Hubert Reeves looked out the window. The Alps, magnificent and snowcapped, caught his eye as the train rounded a curve on its way from Geneva to Berne, Switzerland. It was October 1970. Beneath the mountains, an autumn patchwork of gold and vermilion framed a winding brook. Reeves briefly wondered if its source was melting snow, and then it came to him, the answer to the puzzle. The stream...

Learn more...

featured question


I was browsing the Cornell University Astronomy web site and I read in an answer to a question posed by a school teacher that one should be able to see stars from the lunar surface when looking up into the moon's sky "day or night" as there is no atmosphere. This made sense to me. So then I got curious and went to see what stars the Apollo astronauts were indeed able to see as I suspected one could see stars all the better with no atmosphere. Well I must say I found myself so very surprised to hear Neil Armstrong tell Patrick Moore in a 1970 BBC interview that the only objects one can see from the moon's surface in the lunar sky are the the planet earth and the sun. Neil Armstrong said in that interview, "The sky is a deep black when viewed from the moon, as it is when viewed from cis-lunar space, the space between the earth and the moon. The earth is the only visible object other than the sun that can be seen, although there have been reports of seeing planets. I myself did not see planets from the surface but i suspect they might be visible".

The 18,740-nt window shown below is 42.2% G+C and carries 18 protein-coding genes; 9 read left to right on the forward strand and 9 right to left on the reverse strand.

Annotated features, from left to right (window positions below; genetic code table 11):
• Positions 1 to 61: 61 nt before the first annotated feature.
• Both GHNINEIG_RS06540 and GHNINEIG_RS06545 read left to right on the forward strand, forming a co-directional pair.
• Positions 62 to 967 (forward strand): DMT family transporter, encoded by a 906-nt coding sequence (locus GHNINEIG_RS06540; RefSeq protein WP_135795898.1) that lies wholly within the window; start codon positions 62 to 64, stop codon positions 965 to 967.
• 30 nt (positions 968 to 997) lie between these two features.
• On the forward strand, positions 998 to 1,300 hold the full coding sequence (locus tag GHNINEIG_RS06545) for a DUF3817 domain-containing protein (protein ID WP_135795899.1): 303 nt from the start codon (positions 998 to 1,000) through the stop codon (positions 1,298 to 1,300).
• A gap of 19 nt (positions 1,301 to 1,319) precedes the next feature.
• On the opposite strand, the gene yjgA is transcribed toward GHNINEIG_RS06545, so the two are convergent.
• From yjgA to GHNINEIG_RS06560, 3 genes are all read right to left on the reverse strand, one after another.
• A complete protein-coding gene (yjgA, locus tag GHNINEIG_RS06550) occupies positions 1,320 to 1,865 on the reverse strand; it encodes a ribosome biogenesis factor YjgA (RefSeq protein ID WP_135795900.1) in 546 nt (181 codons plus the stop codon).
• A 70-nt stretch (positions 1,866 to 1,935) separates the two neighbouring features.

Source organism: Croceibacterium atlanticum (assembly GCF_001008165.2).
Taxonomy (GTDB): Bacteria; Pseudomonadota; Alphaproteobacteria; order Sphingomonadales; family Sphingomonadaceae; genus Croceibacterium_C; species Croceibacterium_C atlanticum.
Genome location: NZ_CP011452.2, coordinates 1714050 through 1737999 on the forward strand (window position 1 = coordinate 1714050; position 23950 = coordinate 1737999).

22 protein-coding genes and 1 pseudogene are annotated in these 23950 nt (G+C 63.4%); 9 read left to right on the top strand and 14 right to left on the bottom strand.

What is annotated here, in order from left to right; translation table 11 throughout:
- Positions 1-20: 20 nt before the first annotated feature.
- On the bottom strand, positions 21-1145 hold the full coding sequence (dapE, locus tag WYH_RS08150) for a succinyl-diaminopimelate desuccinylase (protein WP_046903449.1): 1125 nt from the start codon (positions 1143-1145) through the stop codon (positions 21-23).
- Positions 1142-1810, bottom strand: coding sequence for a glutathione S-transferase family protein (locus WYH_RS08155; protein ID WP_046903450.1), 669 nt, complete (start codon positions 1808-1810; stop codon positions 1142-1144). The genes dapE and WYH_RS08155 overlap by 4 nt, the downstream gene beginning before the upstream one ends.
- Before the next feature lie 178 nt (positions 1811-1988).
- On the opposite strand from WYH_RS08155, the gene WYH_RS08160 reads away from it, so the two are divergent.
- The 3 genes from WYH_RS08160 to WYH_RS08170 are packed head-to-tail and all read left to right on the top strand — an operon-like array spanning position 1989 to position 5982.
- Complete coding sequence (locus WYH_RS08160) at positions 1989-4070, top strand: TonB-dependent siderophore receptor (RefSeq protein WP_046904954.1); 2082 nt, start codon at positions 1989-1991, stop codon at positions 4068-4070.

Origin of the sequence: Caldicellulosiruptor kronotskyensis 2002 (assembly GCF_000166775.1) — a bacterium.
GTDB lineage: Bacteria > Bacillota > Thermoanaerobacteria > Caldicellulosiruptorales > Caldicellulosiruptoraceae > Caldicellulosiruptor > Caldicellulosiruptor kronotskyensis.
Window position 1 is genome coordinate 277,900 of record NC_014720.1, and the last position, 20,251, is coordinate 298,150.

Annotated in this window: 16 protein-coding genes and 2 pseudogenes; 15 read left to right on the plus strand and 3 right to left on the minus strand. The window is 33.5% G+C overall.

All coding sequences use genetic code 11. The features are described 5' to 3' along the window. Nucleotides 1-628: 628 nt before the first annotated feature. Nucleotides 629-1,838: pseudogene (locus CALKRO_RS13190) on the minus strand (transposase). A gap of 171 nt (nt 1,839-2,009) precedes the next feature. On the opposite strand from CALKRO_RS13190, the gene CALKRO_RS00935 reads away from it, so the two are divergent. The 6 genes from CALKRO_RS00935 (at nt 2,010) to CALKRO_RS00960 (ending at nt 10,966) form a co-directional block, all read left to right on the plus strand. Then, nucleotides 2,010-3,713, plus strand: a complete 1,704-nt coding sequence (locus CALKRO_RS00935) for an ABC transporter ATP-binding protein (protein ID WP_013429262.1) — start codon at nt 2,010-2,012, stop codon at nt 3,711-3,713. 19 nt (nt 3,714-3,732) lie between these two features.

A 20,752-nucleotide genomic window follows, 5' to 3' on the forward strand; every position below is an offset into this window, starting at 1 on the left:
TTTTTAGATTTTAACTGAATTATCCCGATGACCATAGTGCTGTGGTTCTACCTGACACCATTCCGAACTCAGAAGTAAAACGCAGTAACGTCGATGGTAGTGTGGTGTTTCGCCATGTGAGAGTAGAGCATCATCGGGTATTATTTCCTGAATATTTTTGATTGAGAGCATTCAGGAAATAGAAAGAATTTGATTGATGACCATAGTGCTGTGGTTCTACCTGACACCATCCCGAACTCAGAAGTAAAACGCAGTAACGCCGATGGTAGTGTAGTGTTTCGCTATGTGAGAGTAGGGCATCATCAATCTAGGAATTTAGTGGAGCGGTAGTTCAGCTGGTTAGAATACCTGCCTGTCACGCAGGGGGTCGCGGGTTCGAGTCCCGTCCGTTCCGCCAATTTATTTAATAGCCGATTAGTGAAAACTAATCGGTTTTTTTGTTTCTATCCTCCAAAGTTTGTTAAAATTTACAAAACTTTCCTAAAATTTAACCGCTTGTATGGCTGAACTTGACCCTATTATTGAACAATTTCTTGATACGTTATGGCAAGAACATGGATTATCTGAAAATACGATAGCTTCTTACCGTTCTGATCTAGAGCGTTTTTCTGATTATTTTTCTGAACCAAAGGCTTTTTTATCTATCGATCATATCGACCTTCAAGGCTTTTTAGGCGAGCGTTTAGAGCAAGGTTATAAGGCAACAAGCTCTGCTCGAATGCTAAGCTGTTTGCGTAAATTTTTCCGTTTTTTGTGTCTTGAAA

So now I am very confused. The Cornell Astronomy people's answer to the teacher makes sense to me. But on the other hand, the Cornell astronomers have never been to the moon and maybe they are not as smart as they think they are. What is the correct "answer" if one could call it that? By the way, one can find the Neil Armstrong interview on You-Tube. It is short and the stuff about not seeing stars is the first issue addressed.

Read the answer...

In the news

Stem cell breakthrough led by Canadian researchers

December 11, 2014

A team of over 50 scientists led by Andras Nagy of Toronto’s Mount Sinai Hospital have discovered a new class of stem cells, which could eventually lead to new treatments for all sorts of diseases. In particular they have characterized all the proteins involved in the three week process that changes an ordinary skin cell into a stem cell, which can then become any kind of cell in the human body. The results are published today in the journal Nature.

In Other News:
  • Researchers develop clothes that can monitor and transmit biomedical info on wearers
  • Pushing the limits of chemistry with iridium
  • Take two parasites and call me in the morning
  • Unlocking the secrets of amber’s toughness